When arriving at the best interests of the child in child custody situations, there are several factors the courts look to for guidance to determine what is in the best interests of the child and to, in turn, make child custody determinations. Some parents may be left wondering, then, what factors are considered when the best interests of the child are determined and important child custody decisions are made?
The best interests of the child generally refers to the determination of who is best suited to care for the child and what services, actions and decisions by the court will most benefit the child. A number of factors may be considered in making the determination of what is in the best interests of the child. Both the child’s circumstances, and the circumstances of the parent, may be considered, as well as the parent or caretaker’s ability and capacity to parent. Although the best interests of the child is the guiding principle for making child custody determinations, the child’s well-being, overall welfare and safety will always guide those determinations.
In Minnesota, general guidance is provided to the courts to determine the best interests of the child. This allows the courts more discretion to consider a variety of relevant factors to determine what is in the best interests of the child. Factors that may be considered can include the relationship the child has with family and the importance of keeping the child in its home. Considerations related to religion, community and school, as well as any necessary adjustments, may also be made. The capacity of the parent or caretaker to provide a home with adequate food, clothing and medical care may also be considered. The mental and physical health and needs of both the child and parents may be considered.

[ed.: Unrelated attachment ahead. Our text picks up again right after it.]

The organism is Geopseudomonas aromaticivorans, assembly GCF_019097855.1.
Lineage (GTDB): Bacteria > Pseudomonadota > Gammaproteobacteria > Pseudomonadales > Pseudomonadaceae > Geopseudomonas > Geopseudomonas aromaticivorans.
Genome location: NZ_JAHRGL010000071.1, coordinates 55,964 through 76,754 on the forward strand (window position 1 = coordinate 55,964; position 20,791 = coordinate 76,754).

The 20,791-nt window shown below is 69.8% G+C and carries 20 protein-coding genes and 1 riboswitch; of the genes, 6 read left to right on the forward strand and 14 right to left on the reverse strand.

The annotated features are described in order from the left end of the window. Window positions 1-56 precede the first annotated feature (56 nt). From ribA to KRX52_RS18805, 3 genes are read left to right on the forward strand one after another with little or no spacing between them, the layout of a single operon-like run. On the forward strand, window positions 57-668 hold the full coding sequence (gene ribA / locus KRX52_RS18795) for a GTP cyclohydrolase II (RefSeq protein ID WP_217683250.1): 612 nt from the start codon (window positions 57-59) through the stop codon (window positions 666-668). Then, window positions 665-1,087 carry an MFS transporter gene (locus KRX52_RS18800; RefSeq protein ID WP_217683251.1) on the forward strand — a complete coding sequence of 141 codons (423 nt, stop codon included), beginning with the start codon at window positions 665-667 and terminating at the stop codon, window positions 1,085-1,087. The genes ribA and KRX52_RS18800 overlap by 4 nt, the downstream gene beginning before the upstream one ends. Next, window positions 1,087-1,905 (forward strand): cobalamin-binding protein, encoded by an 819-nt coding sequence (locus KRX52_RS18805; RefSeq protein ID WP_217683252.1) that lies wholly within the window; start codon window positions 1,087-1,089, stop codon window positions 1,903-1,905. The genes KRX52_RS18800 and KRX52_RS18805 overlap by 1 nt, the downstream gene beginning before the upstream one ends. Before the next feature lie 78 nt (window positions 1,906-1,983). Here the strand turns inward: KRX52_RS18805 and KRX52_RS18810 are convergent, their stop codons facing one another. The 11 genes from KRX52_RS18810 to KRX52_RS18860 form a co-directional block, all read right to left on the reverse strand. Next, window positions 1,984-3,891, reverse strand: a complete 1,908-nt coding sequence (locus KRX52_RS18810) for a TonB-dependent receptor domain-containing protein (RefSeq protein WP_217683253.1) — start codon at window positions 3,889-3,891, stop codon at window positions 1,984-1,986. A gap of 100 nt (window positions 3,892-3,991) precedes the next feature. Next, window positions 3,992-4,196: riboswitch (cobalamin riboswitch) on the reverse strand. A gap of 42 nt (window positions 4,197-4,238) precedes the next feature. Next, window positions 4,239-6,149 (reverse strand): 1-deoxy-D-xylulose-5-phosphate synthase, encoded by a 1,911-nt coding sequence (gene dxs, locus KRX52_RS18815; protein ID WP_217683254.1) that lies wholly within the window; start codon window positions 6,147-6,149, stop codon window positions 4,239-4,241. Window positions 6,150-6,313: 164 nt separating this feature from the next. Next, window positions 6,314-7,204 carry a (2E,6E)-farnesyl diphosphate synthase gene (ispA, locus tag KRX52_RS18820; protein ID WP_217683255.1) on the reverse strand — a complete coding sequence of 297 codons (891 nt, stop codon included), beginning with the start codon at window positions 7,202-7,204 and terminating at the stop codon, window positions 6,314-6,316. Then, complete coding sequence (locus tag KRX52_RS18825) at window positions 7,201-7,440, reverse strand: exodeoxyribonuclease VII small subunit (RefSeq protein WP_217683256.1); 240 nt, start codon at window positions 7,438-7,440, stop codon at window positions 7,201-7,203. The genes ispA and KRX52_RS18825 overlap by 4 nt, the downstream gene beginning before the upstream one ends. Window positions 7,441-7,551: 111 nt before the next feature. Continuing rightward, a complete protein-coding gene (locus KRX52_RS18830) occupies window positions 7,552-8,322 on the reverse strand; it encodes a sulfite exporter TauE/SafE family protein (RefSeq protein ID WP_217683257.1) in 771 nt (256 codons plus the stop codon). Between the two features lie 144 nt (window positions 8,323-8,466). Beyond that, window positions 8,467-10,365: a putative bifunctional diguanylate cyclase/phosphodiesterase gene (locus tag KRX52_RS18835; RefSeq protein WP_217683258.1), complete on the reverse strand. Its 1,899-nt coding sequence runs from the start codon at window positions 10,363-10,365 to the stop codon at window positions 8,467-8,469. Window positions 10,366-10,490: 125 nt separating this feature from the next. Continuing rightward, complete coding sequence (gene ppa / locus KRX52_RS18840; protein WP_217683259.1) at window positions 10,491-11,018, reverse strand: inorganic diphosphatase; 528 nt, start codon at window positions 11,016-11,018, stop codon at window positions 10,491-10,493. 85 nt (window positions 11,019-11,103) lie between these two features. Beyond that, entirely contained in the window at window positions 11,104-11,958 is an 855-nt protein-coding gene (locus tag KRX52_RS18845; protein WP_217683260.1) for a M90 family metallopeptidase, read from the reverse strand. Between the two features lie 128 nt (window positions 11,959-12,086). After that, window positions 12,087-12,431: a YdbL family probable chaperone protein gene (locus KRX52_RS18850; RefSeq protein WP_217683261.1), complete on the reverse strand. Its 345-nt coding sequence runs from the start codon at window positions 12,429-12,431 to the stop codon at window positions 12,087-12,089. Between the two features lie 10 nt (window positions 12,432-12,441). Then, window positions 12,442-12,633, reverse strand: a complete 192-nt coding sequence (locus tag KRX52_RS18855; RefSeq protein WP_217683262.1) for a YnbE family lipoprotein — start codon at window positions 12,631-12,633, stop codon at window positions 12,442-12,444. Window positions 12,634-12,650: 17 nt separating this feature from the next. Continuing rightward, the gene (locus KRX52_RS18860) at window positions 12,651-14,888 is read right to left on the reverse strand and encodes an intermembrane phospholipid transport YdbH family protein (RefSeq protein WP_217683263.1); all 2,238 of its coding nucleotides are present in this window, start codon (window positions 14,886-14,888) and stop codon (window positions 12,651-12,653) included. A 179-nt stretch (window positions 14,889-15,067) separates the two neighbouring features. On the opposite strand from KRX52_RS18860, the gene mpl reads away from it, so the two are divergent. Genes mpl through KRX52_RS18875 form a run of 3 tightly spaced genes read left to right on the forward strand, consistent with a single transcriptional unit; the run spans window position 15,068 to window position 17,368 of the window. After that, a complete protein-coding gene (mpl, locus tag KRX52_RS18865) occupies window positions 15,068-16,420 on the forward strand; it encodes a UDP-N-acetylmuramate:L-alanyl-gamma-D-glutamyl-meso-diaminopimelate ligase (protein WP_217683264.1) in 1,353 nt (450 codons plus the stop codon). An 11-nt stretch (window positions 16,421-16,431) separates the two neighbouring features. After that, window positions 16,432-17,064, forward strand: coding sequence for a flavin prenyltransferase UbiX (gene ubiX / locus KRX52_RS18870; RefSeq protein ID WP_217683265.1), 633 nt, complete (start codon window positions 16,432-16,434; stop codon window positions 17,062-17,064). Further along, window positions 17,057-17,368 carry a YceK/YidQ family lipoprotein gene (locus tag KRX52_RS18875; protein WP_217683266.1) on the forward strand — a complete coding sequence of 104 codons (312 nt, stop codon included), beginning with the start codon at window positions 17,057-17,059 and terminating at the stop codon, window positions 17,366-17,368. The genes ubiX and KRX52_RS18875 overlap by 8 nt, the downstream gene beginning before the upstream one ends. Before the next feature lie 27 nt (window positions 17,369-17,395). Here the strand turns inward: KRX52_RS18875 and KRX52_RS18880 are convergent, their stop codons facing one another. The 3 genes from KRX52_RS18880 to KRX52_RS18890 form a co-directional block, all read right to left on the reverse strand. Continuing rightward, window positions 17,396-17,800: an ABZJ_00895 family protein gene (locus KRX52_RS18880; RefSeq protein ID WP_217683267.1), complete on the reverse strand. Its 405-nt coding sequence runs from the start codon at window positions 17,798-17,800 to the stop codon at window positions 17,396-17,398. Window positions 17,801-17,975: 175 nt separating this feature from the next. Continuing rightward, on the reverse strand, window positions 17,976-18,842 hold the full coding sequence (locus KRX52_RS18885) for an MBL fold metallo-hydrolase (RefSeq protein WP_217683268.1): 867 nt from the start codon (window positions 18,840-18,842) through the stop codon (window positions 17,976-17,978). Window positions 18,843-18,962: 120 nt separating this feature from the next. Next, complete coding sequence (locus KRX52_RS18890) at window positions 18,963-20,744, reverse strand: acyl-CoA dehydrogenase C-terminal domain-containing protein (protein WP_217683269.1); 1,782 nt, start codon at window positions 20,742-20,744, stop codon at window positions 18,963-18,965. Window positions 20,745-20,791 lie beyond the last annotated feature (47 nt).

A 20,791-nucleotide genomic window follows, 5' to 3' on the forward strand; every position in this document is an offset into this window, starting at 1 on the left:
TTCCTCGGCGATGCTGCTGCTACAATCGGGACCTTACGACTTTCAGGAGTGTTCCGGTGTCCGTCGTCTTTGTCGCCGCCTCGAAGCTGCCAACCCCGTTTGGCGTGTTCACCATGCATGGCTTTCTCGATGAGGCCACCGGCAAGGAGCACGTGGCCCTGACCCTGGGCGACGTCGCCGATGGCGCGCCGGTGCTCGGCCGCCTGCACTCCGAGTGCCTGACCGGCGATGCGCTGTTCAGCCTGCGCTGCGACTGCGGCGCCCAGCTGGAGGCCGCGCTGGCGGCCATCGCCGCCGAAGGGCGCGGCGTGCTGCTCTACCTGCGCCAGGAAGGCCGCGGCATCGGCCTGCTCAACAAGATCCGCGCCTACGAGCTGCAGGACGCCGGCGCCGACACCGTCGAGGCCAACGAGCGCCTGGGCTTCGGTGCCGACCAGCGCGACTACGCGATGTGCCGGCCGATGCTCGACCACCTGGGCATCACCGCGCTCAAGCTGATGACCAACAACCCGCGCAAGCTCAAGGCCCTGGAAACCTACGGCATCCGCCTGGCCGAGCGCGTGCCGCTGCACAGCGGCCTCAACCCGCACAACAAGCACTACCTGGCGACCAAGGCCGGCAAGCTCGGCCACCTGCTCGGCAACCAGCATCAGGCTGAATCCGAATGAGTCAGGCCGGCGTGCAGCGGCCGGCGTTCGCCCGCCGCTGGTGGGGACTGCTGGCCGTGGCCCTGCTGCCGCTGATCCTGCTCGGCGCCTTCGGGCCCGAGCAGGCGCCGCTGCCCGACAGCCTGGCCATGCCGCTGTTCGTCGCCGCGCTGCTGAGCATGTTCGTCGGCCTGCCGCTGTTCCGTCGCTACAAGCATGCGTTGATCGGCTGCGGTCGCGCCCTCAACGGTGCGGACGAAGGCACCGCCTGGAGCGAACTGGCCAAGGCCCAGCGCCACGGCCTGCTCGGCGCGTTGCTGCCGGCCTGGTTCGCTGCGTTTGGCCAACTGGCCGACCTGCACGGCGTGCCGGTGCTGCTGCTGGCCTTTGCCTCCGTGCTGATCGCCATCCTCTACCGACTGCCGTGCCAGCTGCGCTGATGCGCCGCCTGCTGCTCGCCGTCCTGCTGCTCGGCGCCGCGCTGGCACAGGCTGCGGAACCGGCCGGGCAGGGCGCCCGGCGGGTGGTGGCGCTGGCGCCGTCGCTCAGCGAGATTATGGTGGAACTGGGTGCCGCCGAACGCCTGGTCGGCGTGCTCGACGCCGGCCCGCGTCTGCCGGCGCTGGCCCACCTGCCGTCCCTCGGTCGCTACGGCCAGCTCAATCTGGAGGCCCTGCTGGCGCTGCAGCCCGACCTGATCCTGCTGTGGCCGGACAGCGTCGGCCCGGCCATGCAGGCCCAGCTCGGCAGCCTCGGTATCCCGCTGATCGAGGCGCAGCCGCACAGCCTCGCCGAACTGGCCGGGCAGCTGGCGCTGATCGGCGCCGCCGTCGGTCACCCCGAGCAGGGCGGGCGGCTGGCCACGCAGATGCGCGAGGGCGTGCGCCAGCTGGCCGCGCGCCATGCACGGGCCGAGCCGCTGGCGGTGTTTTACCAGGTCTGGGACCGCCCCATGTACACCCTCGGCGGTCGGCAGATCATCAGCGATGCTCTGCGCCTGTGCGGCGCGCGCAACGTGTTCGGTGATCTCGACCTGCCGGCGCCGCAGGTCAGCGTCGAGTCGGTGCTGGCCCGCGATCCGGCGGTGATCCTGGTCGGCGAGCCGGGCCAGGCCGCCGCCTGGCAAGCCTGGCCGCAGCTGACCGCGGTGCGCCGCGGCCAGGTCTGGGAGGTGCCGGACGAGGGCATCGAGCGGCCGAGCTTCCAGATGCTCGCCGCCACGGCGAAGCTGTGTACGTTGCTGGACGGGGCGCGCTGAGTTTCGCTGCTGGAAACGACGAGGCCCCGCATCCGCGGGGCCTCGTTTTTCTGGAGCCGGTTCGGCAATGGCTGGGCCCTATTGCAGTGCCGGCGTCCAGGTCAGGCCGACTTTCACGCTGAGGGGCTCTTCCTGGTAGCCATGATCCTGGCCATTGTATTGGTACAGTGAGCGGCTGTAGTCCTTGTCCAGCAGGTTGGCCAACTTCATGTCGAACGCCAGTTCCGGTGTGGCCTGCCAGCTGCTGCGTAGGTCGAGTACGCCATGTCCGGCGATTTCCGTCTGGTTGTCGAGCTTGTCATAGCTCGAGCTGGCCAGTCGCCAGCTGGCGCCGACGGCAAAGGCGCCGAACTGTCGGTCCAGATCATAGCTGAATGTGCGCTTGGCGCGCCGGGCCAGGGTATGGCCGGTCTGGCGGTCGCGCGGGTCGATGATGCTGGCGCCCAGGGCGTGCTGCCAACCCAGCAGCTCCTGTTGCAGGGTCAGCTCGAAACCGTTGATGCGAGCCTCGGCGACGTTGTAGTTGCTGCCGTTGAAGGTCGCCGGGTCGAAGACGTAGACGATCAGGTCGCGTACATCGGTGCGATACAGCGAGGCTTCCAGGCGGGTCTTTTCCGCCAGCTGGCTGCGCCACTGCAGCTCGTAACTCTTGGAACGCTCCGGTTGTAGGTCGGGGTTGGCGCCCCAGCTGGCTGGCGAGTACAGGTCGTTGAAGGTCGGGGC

Child custody determinations can be emotional for families. By understanding what considerations guide child custody determinations, parents may be able to better focus on achieving the best interests of the child along with the court and family law process.
Source: Child Welfare Information Gateway, “Determining the Best Interests of the Child,” Accessed August 14, 2014